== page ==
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Magic Moments

Recently being filmed for a BBC documentary about ‘Bucket Lists’ got me thinking how my life-limiting cystic fibrosis (CF)* motivates me to live every day like it’s my last day on earth…

‘Bucket Lists’ (what some people choose to do if they have a reduced or terminal health prognosis, before they “kick the bucket”) tend to be outlandish and quite expensive ideas, such as holidays of a lifetime, seeing wonders of the world or enjoy life events in exotic locations.

The BBC liked my variation of a Bucket List and wanted to give the programme some balanced opinions. My ‘list’, though never formally written down, is one that anyone can choose to follow, often costs nothing and can be achieved every day.

Man in the moment
As a direct result of having been told I wouldn’t live past 17 because of my chronic CF, now at 43, I feel empowered to live every day like it could be my last.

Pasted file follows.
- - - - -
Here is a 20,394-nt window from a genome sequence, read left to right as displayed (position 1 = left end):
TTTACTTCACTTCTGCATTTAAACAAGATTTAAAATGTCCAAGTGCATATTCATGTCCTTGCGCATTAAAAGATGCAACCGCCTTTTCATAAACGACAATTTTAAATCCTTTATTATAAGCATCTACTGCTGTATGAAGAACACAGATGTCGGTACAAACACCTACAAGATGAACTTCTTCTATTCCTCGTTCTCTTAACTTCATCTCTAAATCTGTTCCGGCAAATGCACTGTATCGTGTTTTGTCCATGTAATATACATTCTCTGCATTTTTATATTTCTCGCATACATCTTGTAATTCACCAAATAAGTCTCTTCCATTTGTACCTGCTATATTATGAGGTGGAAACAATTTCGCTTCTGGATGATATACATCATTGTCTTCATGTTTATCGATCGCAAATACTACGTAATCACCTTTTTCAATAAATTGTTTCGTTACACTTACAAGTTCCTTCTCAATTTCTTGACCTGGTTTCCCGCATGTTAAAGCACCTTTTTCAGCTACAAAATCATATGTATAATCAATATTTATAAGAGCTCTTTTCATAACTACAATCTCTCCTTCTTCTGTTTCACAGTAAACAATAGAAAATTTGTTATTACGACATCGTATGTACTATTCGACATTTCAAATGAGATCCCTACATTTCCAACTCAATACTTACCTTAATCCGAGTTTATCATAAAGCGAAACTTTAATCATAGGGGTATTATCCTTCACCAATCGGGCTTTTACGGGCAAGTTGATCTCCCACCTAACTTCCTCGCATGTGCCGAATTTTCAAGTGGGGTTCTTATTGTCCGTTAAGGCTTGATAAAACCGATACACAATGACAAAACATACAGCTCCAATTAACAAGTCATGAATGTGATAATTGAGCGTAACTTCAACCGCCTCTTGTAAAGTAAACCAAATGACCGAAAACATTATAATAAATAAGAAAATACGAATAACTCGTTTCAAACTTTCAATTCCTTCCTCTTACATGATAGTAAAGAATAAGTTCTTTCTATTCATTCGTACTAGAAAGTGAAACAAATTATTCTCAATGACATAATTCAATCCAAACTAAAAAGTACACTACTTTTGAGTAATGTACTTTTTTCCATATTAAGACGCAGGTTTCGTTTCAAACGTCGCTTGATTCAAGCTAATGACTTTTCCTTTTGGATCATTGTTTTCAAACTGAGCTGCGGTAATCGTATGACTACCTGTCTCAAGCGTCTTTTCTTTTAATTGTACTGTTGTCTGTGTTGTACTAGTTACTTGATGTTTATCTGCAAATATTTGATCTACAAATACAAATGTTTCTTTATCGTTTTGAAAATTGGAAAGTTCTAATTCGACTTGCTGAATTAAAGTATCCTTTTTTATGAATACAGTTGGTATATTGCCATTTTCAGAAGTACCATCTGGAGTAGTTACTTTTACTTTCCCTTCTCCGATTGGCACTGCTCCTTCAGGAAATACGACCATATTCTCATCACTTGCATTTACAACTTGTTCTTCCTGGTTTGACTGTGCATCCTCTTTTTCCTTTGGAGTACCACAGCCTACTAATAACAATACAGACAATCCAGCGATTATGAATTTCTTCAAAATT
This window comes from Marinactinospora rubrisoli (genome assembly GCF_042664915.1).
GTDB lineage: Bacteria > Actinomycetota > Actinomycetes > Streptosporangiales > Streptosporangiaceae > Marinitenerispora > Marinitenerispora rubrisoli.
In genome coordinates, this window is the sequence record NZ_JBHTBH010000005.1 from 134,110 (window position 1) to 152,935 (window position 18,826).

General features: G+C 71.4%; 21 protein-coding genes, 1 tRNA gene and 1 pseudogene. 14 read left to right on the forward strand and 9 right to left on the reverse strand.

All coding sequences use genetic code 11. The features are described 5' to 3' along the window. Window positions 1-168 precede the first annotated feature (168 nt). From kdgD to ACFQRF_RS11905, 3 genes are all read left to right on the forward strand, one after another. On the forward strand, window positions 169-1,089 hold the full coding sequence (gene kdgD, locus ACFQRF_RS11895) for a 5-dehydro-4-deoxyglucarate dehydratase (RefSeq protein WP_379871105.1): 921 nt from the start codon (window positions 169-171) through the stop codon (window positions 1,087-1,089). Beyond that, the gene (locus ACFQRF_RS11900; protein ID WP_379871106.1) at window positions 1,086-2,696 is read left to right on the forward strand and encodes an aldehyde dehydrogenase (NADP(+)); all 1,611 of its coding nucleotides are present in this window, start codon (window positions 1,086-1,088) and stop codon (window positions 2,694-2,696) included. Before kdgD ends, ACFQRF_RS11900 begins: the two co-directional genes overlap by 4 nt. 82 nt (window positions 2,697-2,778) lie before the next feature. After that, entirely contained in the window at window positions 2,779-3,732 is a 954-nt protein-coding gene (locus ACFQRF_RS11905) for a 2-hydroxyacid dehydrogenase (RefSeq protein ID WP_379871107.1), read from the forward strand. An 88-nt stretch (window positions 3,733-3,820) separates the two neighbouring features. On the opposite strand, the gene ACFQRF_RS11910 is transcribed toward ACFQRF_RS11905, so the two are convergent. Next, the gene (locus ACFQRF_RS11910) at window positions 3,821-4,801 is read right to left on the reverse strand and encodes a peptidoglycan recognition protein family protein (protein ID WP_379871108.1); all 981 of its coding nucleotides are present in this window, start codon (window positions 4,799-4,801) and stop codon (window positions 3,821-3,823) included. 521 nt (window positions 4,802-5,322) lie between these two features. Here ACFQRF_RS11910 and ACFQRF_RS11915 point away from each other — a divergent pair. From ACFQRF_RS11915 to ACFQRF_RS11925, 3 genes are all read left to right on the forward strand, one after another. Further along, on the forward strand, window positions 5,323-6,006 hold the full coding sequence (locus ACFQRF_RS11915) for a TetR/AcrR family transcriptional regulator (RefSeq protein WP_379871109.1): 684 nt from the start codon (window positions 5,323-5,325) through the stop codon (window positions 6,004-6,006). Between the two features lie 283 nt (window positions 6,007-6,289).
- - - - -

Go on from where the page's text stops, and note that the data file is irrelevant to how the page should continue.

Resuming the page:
Every hour of every day is important for me as I never know when I will run out of time. Having CF and type 1 diabetes drives my thirst for life. The way I see it, each day surviving my conditions is physically and mentally debilitating; but at the same time, every day is poignant and needs to feel special to counteract the harshness. Thus it has to be punctuated by magic moments which must be savoured to the maximum. These moments form my unofficial bucket list.

My wife, Katie, and seven-year-old son, Felix, provide the necessary motivation to keep on top of my survival battle and offer me a ready supply of life-affirming memories.

I’m around for them as much as possible, and give Felix quality time, coaching him to play hockey, taking my turn to get up early with him at the weekend, going on family days out and taking Katie out for dinner.

I dress each day like it’s my last day on Earth, and never leave my favourite clothes in the wardrobe waiting for that special moment. I don’t see the need to gripe about the small things I hear around the office, instead I take time each day to appreciate something natural like a sunset or landscape.